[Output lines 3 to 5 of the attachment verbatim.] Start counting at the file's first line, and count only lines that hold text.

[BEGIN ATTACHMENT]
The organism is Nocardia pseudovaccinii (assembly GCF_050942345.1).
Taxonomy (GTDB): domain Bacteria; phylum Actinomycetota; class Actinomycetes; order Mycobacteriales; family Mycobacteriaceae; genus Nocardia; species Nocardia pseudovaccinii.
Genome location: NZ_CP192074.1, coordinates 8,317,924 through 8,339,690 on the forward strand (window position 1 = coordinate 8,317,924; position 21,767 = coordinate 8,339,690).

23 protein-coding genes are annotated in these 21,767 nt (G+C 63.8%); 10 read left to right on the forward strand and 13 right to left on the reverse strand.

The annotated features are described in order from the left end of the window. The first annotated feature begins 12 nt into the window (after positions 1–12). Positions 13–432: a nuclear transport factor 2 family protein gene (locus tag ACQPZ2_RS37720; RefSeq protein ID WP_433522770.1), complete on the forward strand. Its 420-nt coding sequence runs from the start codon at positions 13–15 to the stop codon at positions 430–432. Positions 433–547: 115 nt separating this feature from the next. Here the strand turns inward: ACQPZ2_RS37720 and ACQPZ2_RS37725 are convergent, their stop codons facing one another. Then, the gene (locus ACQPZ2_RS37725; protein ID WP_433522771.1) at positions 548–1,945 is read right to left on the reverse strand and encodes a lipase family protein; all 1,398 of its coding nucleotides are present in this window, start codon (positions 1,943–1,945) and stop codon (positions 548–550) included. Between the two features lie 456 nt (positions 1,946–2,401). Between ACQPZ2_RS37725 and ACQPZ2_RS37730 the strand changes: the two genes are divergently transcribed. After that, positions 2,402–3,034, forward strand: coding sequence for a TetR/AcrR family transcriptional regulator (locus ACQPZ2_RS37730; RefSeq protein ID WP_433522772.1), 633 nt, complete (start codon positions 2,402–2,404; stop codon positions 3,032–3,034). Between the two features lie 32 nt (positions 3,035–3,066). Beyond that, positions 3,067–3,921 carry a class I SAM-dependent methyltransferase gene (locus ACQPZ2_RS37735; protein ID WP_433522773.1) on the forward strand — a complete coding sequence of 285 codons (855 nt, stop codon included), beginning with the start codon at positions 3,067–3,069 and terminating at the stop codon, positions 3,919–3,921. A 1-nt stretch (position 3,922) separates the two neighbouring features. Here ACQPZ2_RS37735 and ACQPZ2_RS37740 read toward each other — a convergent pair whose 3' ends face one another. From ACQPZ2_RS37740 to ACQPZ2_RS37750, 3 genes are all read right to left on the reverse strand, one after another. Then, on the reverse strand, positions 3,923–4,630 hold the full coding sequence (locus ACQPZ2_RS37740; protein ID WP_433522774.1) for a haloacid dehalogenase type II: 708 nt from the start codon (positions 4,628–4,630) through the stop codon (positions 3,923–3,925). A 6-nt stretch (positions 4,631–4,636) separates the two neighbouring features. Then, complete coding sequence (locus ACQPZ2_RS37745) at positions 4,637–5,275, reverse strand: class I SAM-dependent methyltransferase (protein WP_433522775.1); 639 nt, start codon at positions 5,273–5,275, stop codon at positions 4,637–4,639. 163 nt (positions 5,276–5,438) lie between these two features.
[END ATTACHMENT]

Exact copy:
Genome location: NZ_CP192074.1, coordinates 8,317,924 through 8,339,690 on the forward strand (window position 1 = coordinate 8,317,924; position 21,767 = coordinate 8,339,690).

23 protein-coding genes are annotated in these 21,767 nt (G+C 63.8%); 10 read left to right on the forward strand and 13 right to left on the reverse strand.

The annotated features are described in order from the left end of the window. The first annotated feature begins 12 nt into the window (after positions 1–12). Positions 13–432: a nuclear transport factor 2 family protein gene (locus tag ACQPZ2_RS37720; RefSeq protein ID WP_433522770.1), complete on the forward strand. Its 420-nt coding sequence runs from the start codon at positions 13–15 to the stop codon at positions 430–432. Positions 433–547: 115 nt separating this feature from the next. Here the strand turns inward: ACQPZ2_RS37720 and ACQPZ2_RS37725 are convergent, their stop codons facing one another. Then, the gene (locus ACQPZ2_RS37725; protein ID WP_433522771.1) at positions 548–1,945 is read right to left on the reverse strand and encodes a lipase family protein; all 1,398 of its coding nucleotides are present in this window, start codon (positions 1,943–1,945) and stop codon (positions 548–550) included. Between the two features lie 456 nt (positions 1,946–2,401). Between ACQPZ2_RS37725 and ACQPZ2_RS37730 the strand changes: the two genes are divergently transcribed. After that, positions 2,402–3,034, forward strand: coding sequence for a TetR/AcrR family transcriptional regulator (locus ACQPZ2_RS37730; RefSeq protein ID WP_433522772.1), 633 nt, complete (start codon positions 2,402–2,404; stop codon positions 3,032–3,034). Between the two features lie 32 nt (positions 3,035–3,066). Beyond that, positions 3,067–3,921 carry a class I SAM-dependent methyltransferase gene (locus ACQPZ2_RS37735; protein ID WP_433522773.1) on the forward strand — a complete coding sequence of 285 codons (855 nt, stop codon included), beginning with the start codon at positions 3,067–3,069 and terminating at the stop codon, positions 3,919–3,921. A 1-nt stretch (position 3,922) separates the two neighbouring features. Here ACQPZ2_RS37735 and ACQPZ2_RS37740 read toward each other — a convergent pair whose 3' ends face one another. From ACQPZ2_RS37740 to ACQPZ2_RS37750, 3 genes are all read right to left on the reverse strand, one after another. Then, on the reverse strand, positions 3,923–4,630 hold the full coding sequence (locus ACQPZ2_RS37740; protein ID WP_433522774.1) for a haloacid dehalogenase type II: 708 nt from the start codon (positions 4,628–4,630) through the stop codon (positions 3,923–3,925). A 6-nt stretch (positions 4,631–4,636) separates the two neighbouring features. Then, complete coding sequence (locus ACQPZ2_RS37745) at positions 4,637–5,275, reverse strand: class I SAM-dependent methyltransferase (protein WP_433522775.1); 639 nt, start codon at positions 5,273–5,275, stop codon at positions 4,637–4,639. 163 nt (positions 5,276–5,438) lie between these two features.